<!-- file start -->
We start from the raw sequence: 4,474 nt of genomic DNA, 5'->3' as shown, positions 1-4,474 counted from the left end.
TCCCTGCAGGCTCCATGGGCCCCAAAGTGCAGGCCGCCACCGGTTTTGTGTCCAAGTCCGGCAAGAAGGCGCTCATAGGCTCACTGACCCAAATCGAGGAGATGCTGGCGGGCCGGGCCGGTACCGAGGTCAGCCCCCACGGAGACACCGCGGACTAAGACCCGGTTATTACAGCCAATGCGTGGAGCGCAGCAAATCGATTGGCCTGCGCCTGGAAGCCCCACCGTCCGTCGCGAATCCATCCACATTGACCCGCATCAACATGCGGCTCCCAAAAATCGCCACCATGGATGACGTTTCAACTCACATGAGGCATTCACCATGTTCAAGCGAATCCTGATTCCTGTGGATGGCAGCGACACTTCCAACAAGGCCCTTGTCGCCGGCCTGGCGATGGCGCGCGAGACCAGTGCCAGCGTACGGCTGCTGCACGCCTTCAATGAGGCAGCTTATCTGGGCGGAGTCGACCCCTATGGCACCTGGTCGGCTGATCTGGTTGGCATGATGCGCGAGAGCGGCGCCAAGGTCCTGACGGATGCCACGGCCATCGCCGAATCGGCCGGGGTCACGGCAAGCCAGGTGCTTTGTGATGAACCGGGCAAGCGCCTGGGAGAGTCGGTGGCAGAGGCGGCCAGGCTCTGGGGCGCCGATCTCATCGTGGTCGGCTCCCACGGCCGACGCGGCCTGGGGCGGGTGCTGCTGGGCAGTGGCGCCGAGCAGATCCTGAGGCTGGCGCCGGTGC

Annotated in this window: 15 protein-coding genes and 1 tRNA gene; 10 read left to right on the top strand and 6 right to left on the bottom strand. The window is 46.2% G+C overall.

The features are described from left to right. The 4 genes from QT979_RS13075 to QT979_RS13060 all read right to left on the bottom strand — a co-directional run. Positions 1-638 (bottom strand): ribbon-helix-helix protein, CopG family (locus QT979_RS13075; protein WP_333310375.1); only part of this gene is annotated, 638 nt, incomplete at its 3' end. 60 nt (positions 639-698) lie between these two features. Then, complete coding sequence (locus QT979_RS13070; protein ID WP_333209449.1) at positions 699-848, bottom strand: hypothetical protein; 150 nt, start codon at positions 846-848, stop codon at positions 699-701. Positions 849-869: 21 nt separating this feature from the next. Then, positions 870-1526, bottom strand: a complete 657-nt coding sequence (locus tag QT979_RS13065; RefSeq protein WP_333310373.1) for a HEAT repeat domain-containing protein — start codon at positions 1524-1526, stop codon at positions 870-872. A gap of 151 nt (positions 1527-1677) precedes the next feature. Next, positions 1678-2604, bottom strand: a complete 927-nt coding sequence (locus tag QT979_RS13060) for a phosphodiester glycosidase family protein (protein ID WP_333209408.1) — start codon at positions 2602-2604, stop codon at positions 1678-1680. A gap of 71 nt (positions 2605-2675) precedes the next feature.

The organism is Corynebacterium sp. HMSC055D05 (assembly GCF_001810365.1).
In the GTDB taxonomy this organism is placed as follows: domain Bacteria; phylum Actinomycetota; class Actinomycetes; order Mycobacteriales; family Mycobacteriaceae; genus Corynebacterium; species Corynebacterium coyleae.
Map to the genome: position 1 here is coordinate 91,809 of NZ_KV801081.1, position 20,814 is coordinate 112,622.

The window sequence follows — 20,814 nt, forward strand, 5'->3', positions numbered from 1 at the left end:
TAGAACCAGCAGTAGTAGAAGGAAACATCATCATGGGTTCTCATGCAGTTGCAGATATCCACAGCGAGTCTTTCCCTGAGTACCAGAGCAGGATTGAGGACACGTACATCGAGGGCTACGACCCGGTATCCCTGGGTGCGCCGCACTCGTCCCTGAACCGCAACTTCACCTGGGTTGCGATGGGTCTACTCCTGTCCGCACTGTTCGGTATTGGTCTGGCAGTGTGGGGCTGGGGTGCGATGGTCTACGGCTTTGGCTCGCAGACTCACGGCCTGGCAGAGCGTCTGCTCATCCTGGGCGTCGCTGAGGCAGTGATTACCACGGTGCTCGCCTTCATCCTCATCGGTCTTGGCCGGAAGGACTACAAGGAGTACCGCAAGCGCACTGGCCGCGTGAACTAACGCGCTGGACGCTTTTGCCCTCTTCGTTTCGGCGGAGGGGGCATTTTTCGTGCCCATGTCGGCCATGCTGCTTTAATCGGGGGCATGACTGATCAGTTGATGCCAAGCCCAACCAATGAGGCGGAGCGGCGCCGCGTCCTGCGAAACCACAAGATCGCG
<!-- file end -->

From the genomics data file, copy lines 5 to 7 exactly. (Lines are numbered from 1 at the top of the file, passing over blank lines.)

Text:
The organism is Corynebacterium sp. HMSC055D05 (assembly GCF_001810365.1).
In the GTDB taxonomy this organism is placed as follows: domain Bacteria; phylum Actinomycetota; class Actinomycetes; order Mycobacteriales; family Mycobacteriaceae; genus Corynebacterium; species Corynebacterium coyleae.
Map to the genome: position 1 here is coordinate 91,809 of NZ_KV801081.1, position 20,814 is coordinate 112,622.